A very interesting bottling, first matured in refill bourbon for six years, then transferred to sherry for some further sixteen years of maturation. In other words, this baby started its life as a potential Uigeadail, but luckily, it wasn't disgorged and went on aging quietly in warehouse #3, at the Distillery. Well that's what I understand. Colour: mahogany. Nose: you're instantly reminded of some kind of smoky coffee, then metal polish, then pipe tobacco, then old copper kettles. Umami's hovering over all this and we cannot wait to add water. Neither can we not think of the first Uigeadails indeed, which stormed Whiskydom when they came out. With water: it's like a sea turtle, it swims better than it walks. Old coal stove, cocoa, black cigars, the tiniest drop of acetone ever, bitter oranges aplenty, and this thing that's always brilliant, 'new electronics'. Vegetal extracts are also showing up, soy sauce, umami sauce indeed… Mouth (neat): very focused, compact, almost pungent. Heavy walnut cordial, tart lemon juice, cocoa, ground coffee, Worcester sauce and 'sucking an old penny'. Which no one should do, naturally. With water: smoked rancio, walnuts in all their possible forms, bone-dry armagnac, chocolate and coffee, then meaty, malty and vegetal extracts and sauces. Maggi, Kikkoman, Bovril… Oh and have I mentioned smoke? Finish: very long, not stuffy – not light either – with a blend of smoked tea with all those yeasty sauces and extracts we've mentioned before. Rather some nutmeg in the aftertaste. Comments: it's a thrill to compare the Quaich and this one, for they are so different and yet remain within the same family. Same super-high quality in my book.
SGP:367 - 92 points.

Since we were mentioning the 1970s, here's a *new* one!

Ardbeg 40 yo 1979/2020 (51.5%, Signatory Vintage for Kirsch Import, bourbon barrel, cask #9859, 24 bottles)

Ardbeg 40 yo 1979/2020 (51.5%, Signatory Vintage for Kirsch Import, bourbon barrel, cask #9859, 24 bottles) Five stars
There were so few bottles of this that I believe this expression flew right under the chatterati's radars when it came out last year. But we have it , he-he… Possibly the oldest Ardbeg ever bottled. Good, the OB 1965 was 40 too if I'm not mistaken, but it wasn't that great, was it.  And this is quite a (well-deserved) coup for Kirsch Import. Not sure if that was all what was remaining in the barrel having said that, but that's very possible. Colour: gold. Nose: it went towards piney aromas, clearly. Lovely on the nose, the palate 'might' be more problematic then, but one thing at a time. So I would mention teak oil, sauna essences, then rather Barbour grease, old embrocations, camphor, artemisia, drawing gum, things like that. Some leather polish too, spearmint cordial, acacia gum… It's gathered many tinier aromas throughout the years, mainly ones that aren't very common in everyday life. Now, we agree the concepts of Ardbeg 40 and everyday life do not quite fit. With water: no changes. Perhaps a little more hessian – hessian's certainly not unseen in old Ardbeg, and some orange-scented candles. And dry almond paste, which is rather Ardbeggy too. Mouth (neat): a miracle. It is piney and woody, acetone-y, varnishy, even pretty bitter, but for some reason all that remained under control and very well-mannered. There's a very lovely dustiness, reminiscent of an old library – or there, of an old warehouse – then many notes of old-school middle-European herbal drinks. Underberg, Jäger, Unicum, Fernet Branca, Cynar… All that without one single microgram of sugar, rather with a big waxiness. Paraffin. Some lemon keeping it tight and bright, that's a miracle too. With water (we're trembling…):  ah, no, on the contrary, lemon and mint take over, this is almost 'young'. The smokiness gets also more obvious, while it wasn't before, while it's also getting more medicinal again. Cough medicine, also some unexpected notes of apple liqueur, which would keep the tension on. Menthol and pine resin do that too, obviously. Finish: unexpectedly long, tight, not fragile at all, and never too dry. Menthol in apple liqueur, with a smoky twist. More or less that. Only the aftertaste is a little 'oaky' as such. Comments: two miracles here. First the fact that it was so fresh, and second, the fact that I've also got a sister cask, #9861. But I just do not know for whom that one was bottled. Can you help?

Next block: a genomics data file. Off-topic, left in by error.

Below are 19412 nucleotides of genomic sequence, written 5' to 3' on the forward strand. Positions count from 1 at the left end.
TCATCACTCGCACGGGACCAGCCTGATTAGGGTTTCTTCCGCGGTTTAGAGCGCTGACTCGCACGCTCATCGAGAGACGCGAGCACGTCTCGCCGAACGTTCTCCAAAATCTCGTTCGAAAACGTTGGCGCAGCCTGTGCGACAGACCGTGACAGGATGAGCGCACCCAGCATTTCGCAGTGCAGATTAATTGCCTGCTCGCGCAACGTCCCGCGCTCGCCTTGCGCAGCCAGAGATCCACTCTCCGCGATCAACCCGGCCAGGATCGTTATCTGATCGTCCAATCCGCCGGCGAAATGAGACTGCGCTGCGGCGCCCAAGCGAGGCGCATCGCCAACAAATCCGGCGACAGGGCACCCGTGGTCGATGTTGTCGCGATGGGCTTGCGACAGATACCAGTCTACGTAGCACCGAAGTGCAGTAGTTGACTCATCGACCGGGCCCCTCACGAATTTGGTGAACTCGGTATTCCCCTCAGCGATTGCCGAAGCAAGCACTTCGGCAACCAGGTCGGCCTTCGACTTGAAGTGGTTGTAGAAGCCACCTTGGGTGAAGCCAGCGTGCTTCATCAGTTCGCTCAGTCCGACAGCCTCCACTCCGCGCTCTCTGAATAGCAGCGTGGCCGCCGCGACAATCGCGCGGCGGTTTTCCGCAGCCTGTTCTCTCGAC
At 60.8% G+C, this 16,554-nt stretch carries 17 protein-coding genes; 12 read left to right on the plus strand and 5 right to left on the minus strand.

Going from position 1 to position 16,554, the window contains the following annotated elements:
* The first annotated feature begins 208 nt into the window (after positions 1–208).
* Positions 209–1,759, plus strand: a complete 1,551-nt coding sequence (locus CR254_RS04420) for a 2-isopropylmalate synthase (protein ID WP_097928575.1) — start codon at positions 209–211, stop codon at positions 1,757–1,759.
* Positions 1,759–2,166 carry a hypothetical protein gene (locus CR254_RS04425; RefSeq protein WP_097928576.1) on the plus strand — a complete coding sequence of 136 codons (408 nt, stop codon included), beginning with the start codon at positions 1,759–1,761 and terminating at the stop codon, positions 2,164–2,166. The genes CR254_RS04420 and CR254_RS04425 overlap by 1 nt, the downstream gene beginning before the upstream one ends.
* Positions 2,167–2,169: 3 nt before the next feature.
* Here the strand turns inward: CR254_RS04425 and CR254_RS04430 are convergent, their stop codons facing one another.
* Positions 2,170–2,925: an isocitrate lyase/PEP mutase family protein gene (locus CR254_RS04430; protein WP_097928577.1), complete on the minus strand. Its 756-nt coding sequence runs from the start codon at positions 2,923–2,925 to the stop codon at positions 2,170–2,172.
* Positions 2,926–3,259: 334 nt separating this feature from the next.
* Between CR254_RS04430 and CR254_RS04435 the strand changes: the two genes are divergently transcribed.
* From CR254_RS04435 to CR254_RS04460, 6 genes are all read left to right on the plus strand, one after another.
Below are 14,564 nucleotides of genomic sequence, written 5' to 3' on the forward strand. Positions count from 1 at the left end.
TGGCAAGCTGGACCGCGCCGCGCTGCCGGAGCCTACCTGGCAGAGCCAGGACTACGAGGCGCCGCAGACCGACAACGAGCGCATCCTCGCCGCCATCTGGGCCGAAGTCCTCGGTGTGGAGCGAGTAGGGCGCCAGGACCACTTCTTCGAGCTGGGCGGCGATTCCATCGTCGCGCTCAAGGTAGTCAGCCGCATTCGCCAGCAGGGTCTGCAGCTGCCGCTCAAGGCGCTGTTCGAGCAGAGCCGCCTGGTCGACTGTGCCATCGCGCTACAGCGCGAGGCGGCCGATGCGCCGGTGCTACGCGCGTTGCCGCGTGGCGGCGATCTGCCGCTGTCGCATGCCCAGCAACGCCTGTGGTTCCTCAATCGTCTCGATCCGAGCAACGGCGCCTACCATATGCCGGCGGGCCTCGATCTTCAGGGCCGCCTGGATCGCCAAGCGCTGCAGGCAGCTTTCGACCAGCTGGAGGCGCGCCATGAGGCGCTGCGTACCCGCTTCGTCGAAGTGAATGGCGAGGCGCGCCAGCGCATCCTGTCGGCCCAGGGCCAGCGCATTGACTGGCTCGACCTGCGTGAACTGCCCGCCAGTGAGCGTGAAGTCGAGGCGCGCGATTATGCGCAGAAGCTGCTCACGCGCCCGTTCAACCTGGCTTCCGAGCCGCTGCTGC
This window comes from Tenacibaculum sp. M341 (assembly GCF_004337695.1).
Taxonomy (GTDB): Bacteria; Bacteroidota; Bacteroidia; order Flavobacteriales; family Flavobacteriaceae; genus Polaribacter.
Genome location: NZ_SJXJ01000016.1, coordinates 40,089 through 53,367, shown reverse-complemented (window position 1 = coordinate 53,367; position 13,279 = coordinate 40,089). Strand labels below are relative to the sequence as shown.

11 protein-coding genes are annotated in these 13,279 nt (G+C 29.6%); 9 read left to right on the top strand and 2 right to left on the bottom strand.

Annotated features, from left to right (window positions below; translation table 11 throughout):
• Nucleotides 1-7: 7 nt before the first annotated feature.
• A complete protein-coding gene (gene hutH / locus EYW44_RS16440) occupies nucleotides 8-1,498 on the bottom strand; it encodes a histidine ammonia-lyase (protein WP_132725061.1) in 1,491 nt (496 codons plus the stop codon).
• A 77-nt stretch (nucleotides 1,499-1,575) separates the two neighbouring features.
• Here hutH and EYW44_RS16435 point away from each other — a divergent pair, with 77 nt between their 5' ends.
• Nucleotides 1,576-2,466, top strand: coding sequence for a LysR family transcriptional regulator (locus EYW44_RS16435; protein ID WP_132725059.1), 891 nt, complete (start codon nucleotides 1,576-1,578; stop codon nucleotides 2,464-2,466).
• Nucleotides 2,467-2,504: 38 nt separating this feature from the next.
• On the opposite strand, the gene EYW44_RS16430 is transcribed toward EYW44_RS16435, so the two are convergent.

SGP:474 - 91 points.

Yeah well I'm afraid we've been flying a little high. But too high? Never!

(Merci Benjamin, Des and KC)

More tasting notesCheck the index of all Ardbeg we've tasted so far